As Nelson puts it, Sanders is somewhat of a political phenomenon, a left-wing evangelical, who has carved out success in a country where describing oneself as a liberal is often considered political suicide.

But he describes Sanders as more of a "vanilla socialist" who is different from other socialists because "he wants to win."

Sanders was never a hippie, said Nelson, nor a 1960s social or cultural radical. Instead, his politics are more akin to the 1930s and 40s socialism of trade unions and president Franklin D. Roosevelt's New Deal. 

His agenda is mostly a laundry list of liberal causes: tax reforms that target corporations, more aggressive programs to redistribute wealth, tighter regulations on Wall Street, opposition to trade deals like NAFTA and the Trans-Pacific Partnership, free tuition for public colleges and universities, and support of universal health care.

"I don't think Bernie Sanders is a democratic socialist. He's a social democrat," said Galston. "The programs he's advocating would be perfectly recognizable in the Nordic countries. He's a northern European social democrat of a type that I think Canadians have more experience with than Americans do."

At the same time, Sanders has also drawn praise from some Republicans on issues such as immigration reform, as members from both camps fear allowing more guest workers in will suppress the wages of U.S. workers.

On gun control, as well, he has been criticized by gun control advocates for his mixed record, which includes voting against the so-called Brady Bill, one of the earlier attempts at reform.

His political career began in Burlington, Vt., where he was elected mayor in 1981 by just 10 votes. He was later elected eight times to the U.S. Congress and twice to the Senate, all as an independent, making him the most successful independent U.S. politician of all time.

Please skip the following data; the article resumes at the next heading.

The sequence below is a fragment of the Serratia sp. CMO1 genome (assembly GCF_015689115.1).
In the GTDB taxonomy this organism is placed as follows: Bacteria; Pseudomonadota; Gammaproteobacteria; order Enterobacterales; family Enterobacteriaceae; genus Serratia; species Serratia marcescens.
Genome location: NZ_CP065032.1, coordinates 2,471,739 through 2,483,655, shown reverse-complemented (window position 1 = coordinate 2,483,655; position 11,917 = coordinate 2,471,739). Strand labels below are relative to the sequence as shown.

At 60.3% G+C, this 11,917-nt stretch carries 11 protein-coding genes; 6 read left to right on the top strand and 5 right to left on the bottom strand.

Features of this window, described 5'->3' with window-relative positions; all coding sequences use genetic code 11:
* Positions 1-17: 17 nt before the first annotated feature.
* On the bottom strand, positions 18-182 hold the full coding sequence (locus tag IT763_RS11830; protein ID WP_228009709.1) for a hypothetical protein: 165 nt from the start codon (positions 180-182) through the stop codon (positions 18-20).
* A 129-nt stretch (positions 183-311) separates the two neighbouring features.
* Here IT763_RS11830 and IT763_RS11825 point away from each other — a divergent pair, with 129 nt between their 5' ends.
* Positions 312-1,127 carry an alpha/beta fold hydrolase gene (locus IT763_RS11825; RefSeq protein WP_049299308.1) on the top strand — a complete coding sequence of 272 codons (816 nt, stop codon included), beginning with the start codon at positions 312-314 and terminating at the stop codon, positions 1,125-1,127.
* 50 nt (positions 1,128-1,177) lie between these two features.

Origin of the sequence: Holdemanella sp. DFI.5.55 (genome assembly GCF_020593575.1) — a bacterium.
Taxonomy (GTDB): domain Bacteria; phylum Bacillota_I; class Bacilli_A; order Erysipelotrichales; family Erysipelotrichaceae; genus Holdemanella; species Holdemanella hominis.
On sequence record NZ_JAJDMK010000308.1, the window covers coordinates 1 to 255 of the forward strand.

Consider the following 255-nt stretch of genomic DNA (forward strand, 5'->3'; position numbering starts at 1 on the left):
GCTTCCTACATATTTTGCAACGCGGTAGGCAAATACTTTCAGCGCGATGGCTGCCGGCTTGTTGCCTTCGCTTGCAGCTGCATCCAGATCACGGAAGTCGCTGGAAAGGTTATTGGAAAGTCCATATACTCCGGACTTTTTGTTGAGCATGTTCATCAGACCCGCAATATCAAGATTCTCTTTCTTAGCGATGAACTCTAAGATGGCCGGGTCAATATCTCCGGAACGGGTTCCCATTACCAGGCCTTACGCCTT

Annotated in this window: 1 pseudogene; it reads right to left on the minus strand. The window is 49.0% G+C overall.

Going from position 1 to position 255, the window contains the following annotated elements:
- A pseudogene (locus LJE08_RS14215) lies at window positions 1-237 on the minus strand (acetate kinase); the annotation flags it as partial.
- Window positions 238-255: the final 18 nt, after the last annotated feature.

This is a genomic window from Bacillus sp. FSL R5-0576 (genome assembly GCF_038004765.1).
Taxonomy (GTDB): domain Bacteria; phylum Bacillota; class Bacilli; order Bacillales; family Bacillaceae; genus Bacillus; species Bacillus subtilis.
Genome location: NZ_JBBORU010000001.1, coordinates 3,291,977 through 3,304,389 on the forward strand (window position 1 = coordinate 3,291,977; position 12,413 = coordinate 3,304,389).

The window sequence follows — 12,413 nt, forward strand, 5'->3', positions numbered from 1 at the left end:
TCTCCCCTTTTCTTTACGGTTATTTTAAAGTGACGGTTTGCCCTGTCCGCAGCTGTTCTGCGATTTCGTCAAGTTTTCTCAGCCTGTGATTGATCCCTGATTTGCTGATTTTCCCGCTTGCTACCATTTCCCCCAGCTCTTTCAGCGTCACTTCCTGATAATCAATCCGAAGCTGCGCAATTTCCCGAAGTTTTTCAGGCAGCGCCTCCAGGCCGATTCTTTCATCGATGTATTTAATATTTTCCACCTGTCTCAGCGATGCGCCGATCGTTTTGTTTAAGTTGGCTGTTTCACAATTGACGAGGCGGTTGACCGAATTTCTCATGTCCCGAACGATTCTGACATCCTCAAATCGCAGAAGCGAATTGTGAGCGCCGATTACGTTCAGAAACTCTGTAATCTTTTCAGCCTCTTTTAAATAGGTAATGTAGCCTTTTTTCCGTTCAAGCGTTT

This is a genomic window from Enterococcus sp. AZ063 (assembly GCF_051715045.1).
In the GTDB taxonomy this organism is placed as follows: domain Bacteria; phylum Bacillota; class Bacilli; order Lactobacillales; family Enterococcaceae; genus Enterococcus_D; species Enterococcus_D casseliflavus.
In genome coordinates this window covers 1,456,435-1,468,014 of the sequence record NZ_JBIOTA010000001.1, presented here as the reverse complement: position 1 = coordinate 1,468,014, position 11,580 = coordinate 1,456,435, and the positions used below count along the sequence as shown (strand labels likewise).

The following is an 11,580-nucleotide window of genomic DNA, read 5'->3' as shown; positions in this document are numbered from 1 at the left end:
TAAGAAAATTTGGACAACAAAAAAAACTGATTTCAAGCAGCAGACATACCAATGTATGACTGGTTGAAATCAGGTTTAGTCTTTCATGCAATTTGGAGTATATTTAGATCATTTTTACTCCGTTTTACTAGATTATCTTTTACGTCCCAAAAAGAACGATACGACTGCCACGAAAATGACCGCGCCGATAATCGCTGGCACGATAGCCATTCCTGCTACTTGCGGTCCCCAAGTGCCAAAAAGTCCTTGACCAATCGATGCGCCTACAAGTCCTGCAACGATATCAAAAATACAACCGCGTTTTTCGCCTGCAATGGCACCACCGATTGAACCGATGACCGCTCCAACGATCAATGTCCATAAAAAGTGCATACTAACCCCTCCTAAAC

He's a terrific street campaigner, say Garrison, yet his public demeanour is somewhat prickly, and he's not exactly known for shaking hands and kissing babies.

"He's going to discuss issues with you," Nelson said.  "I've watched him multiple times, people yelling at him. And rather than walk away, he would go up to them and ask them to explain themselves."

Democratic presidential candidate Hillary Clinton has a bigger advantage this time around, compared to the 2008 primary campaign, in which she lost to Barack Obama. (Patrick Semansky/Associated Press)

Still, while he may be attracting big crowds at the moment, and surging in the polls, he still faces many challenges in pulling off an Obama-like victory over Clinton.

In 2008, Clinton had more establishment support than Obama but didn't have close to majority support from elected Democratic officials in Congress or state governors, noted Harry Enten, a senior political analyst for the website FiveThirtyEight.com

"Now, she has the most support from these officials pre-Iowa caucus of any non-incumbent presidential candidate in the modern era," he said.

Sanders's support from white progressive males

The support for Sanders is mostly coming from white progressive males, and he tends to poll strongest in states with large white populations.

"That, of course, matches Iowa and New Hampshire to a T," Enten said.

For Sanders, the problem is that, after Iowa and New Hampshire, he will soon run into those Super Tuesday states that are in the South, heavily minority and strongly in favour Clinton, added Trende.

The question also becomes whether a politician holding such left-leaning views could win the presidency.

"There's not a socialist majority in the U.S," said Galston. "There's not even a majority for the Europeanization of the American social welfare state.

"American political culture defaults to mistrust of government, and right now, mistrust of government is at a peak. And so here's Senator Sanders coming along saying, 'You mistrust government now? I'm going to give you a much bigger government to mistrust.'"